Apparently Beer Goes Well With More Than French Fries
By Laura Oppenheimer in Food on Oct 11, 2006 5:13PM
There are some things that we think are worth fighting over. White Sox versus Cubs. The TV remote. The last pancake on a Sunday morning. One thing that we don't necessarily think deserves a lot of time or thought is arguing over the distinction of being Chicago's first "gastropub," as the Sun-Times did this morning.
To recap: Gastropub is "a term coined in England to describe a bar with really good, affordably priced food." The current gastropub trend started in England in 1991 and came stateside in 2004 with New York's Spotted Pig; the first self-proclaimed Gastropub in Chicago is BB's, which opened in August. Apparently, The Gage, a new restaurant in Chicago opening in November, is also claiming to be Chicago's first gastropub and posted ads on Craigslist advertising this fact as a way of luring helpless cooks into its kitchen.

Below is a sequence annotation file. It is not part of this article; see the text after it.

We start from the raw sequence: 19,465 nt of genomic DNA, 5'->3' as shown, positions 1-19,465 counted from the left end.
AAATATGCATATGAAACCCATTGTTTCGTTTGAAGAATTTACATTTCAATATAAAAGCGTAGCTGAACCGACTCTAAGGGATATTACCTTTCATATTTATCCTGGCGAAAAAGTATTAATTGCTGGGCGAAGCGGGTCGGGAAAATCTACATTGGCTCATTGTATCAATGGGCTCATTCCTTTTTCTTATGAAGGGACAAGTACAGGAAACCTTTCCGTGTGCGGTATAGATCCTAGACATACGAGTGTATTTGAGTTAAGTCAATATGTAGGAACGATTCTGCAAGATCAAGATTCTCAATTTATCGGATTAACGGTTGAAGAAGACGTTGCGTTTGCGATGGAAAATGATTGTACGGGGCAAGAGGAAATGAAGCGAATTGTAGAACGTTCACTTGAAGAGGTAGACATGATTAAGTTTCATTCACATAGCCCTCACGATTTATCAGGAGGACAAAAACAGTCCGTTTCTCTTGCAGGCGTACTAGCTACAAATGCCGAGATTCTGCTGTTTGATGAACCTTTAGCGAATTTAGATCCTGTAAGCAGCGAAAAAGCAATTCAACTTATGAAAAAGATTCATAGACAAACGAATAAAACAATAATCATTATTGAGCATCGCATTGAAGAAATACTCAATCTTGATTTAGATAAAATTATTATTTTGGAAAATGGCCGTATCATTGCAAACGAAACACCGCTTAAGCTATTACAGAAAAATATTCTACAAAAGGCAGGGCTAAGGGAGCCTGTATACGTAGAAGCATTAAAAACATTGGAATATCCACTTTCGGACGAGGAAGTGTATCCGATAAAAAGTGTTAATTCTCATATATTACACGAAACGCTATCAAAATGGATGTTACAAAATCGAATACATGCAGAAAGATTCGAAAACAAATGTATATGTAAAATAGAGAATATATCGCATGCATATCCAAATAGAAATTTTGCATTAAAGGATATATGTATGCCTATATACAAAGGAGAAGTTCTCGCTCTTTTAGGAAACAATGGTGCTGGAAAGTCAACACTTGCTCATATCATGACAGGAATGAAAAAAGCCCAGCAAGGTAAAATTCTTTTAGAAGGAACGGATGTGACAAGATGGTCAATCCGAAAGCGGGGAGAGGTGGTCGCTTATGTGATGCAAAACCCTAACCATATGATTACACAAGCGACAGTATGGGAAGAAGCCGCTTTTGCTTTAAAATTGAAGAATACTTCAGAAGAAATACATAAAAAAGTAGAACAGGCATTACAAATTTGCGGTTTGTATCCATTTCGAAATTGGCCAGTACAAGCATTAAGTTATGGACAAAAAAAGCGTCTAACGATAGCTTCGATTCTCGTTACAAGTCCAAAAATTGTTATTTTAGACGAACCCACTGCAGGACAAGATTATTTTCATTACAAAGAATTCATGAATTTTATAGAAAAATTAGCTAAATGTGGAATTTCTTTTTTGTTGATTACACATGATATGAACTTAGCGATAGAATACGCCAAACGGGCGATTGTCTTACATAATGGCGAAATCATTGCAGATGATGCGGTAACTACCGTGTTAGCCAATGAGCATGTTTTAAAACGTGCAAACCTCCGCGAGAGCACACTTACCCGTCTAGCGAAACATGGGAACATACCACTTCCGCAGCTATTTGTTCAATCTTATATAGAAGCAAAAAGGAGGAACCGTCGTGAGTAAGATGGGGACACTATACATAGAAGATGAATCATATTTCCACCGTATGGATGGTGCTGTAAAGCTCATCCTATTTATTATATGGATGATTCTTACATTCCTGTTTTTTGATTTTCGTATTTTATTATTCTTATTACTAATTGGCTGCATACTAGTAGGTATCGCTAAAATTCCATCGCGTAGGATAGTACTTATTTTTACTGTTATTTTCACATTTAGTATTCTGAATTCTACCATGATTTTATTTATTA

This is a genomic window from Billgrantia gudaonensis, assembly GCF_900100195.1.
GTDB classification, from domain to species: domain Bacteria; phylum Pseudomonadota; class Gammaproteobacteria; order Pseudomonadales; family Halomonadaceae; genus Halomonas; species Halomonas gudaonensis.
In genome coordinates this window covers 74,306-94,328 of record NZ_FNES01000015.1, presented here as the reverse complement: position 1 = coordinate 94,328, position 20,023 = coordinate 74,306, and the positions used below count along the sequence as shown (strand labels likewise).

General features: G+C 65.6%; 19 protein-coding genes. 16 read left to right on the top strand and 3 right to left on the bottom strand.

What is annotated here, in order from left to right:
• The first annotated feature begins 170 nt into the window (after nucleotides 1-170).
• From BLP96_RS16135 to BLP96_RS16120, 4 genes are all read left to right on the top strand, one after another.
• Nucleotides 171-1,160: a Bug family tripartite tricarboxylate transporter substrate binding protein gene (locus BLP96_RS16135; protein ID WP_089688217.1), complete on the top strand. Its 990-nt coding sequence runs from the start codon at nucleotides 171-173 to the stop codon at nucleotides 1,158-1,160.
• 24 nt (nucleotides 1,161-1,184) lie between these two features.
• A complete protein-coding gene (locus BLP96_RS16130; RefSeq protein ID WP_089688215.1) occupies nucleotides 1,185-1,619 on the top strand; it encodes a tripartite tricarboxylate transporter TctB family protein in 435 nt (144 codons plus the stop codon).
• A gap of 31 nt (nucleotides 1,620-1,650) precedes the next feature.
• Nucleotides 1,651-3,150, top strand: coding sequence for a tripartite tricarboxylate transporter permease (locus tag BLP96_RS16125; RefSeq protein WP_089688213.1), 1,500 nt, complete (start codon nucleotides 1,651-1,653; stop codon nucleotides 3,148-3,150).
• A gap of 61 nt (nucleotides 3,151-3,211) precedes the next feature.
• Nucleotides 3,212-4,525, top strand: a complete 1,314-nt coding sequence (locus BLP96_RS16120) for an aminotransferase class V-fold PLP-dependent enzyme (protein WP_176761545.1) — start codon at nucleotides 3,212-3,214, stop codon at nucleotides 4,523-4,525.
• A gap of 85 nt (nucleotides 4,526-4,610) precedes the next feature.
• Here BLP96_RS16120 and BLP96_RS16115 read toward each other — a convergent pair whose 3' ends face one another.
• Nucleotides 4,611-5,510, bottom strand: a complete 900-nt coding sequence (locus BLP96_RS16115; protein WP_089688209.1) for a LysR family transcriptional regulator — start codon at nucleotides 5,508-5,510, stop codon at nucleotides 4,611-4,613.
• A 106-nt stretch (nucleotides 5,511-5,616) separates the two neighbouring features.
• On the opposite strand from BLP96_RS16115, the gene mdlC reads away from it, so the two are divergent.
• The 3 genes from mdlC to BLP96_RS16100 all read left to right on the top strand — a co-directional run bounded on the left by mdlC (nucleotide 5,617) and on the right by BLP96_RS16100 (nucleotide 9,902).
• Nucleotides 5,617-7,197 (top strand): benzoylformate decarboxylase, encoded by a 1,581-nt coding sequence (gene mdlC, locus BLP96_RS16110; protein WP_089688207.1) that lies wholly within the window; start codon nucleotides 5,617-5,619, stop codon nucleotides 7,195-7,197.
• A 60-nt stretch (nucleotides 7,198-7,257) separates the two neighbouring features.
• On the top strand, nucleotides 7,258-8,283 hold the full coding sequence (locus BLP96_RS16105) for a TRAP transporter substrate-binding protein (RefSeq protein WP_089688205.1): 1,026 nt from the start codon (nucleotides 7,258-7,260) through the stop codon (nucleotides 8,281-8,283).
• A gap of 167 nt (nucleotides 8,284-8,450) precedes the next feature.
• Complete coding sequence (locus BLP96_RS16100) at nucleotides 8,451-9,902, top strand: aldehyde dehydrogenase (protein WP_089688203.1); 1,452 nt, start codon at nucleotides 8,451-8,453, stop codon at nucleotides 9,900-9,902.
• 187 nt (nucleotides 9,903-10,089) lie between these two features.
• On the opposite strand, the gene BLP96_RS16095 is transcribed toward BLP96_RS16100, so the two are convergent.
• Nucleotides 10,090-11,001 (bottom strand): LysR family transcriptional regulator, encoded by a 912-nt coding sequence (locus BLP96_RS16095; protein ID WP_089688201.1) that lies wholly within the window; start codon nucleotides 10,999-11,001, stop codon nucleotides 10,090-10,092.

The Sun-Times gets to the heart of the matter, calling out both BB's and The Gage for advertising themselves as the first gastropub, when Hopleaf has been serving up "really good, affordably priced food" to complement beer for some time now. Hopleaf owner Michael Roper says he has been doing for years what the new gastropubs in town are claiming to do for the first time, adding that he doesn't want to be known as a gastropub anyway: "It sounds like some kind of unpleasant condition one might find themselves in."
Strange and/or unappealing labels aside, there must be more than three bars in the city that serve gourmet food and beer together, right? We are assuming for the time being that the food at Goose Island doesn't count as "really good."
Where else in Chicago do you think serves up delicious food in a bar setting?
Image from rIAm